This Comment approaches the issue of "cultural" factors in international negotiations by examining cross-cultural negotiation in which the People's Republic of China (PRC) and Korea (North and South) have dealt with Western nations. First, the cultural heritage of these nations appears important. Confucian ideals, for example, have had a tremendous impact on China for thousands of years,7 and they continue to influence modern societies. Second, more recent political tradition, namely the "ideology" of Marx, Lenin, and Mao, has also had an impact on the conduct and goals of conflict resolution today. As one scholar states, the "Chinese view of negotiation, so different from, and even incompatible with,... the Western view, rests on a Marxist-Leninist base." This Comment tries to answer such questions as whether these two "traditions" reinforce, contradict, or merely run parallel to each other, but will also take up more practical concerns such as how they influence negotiations with members of other cultures, specifically the United States. The Comment will not argue that culture is the only, or even the most important, factor that affects such cross-cultural negotiations. Instead, it will examine how cultural tradition and political ideology affect negotiation style, how culture and ideology cause difficulties in negotiations with the United States, and it will make some suggestions on how these difficulties might be alleviated.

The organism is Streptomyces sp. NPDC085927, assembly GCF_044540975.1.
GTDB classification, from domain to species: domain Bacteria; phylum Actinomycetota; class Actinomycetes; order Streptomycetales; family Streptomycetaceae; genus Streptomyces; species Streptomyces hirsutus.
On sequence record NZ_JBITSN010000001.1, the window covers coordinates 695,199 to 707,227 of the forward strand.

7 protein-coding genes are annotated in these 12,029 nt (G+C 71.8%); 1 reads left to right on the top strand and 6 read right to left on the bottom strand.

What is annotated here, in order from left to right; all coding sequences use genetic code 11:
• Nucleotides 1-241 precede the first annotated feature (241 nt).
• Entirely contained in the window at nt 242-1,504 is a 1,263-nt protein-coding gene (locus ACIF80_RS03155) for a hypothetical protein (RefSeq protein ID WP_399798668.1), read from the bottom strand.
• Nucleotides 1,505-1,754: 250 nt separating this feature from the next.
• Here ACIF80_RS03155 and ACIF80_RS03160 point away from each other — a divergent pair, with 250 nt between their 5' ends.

Richard W. Downing,
Continuing Power of Cultural Tradition and Socialist Ideology: Cross-Cultural Negotiations Involving Chinese, Korean, and American Negotiators, The,
1992 J. Disp. Resol.
Available at: https://scholarship.law.missouri.edu/jdr/vol1992/iss1/7